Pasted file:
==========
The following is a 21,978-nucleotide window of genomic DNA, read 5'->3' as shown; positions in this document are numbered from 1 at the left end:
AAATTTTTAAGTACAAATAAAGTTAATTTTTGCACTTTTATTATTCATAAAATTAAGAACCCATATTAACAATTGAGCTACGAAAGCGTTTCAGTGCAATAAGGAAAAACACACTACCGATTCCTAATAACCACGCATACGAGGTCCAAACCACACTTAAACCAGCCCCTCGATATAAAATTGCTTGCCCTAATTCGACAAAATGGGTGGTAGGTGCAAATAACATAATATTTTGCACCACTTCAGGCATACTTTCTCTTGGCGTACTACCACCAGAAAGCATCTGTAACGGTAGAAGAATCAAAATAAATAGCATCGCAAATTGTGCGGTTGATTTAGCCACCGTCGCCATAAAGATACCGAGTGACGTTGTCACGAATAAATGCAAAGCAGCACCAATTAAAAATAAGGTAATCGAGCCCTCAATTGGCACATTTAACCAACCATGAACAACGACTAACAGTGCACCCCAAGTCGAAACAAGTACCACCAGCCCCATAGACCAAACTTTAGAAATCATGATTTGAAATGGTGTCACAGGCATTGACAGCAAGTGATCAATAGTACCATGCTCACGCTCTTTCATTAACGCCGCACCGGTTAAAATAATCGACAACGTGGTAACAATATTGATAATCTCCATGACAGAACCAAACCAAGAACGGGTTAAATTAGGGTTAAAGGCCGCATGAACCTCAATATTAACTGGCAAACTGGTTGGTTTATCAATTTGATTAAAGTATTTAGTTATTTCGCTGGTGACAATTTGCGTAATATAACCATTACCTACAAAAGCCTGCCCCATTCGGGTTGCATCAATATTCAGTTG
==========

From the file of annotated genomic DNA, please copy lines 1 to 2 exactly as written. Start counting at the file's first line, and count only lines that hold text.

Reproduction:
The following is a 21,978-nucleotide window of genomic DNA, read 5'->3' as shown; positions in this document are numbered from 1 at the left end:
AAATTTTTAAGTACAAATAAAGTTAATTTTTGCACTTTTATTATTCATAAAATTAAGAACCCATATTAACAATTGAGCTACGAAAGCGTTTCAGTGCAATAAGGAAAAACACACTACCGATTCCTAATAACCACGCATACGAGGTCCAAACCACACTTAAACCAGCCCCTCGATATAAAATTGCTTGCCCTAATTCGACAAAATGGGTGGTAGGTGCAAATAACATAATATTTTGCACCACTTCAGGCATACTTTCTCTTGGCGTACTACCACCAGAAAGCATCTGTAACGGTAGAAGAATCAAAATAAATAGCATCGCAAATTGTGCGGTTGATTTAGCCACCGTCGCCATAAAGATACCGAGTGACGTTGTCACGAATAAATGCAAAGCAGCACCAATTAAAAATAAGGTAATCGAGCCCTCAATTGGCACATTTAACCAACCATGAACAACGACTAACAGTGCACCCCAAGTCGAAACAAGTACCACCAGCCCCATAGACCAAACTTTAGAAATCATGATTTGAAATGGTGTCACAGGCATTGACAGCAAGTGATCAATAGTACCATGCTCACGCTCTTTCATTAACGCCGCACCGGTTAAAATAATCGACAACGTGGTAACAATATTGATAATCTCCATGACAGAACCAAACCAAGAACGGGTTAAATTAGGGTTAAAGGCCGCATGAACCTCAATATTAACTGGCAAACTGGTTGGTTTATCAATTTGATTAAAGTATTTAGTTATTTCGCTGGTGACAATTTGCGTAATATAACCATTACCTACAAAAGCCTGCCCCATTCGGGTTGCATCAATATTCAGTTG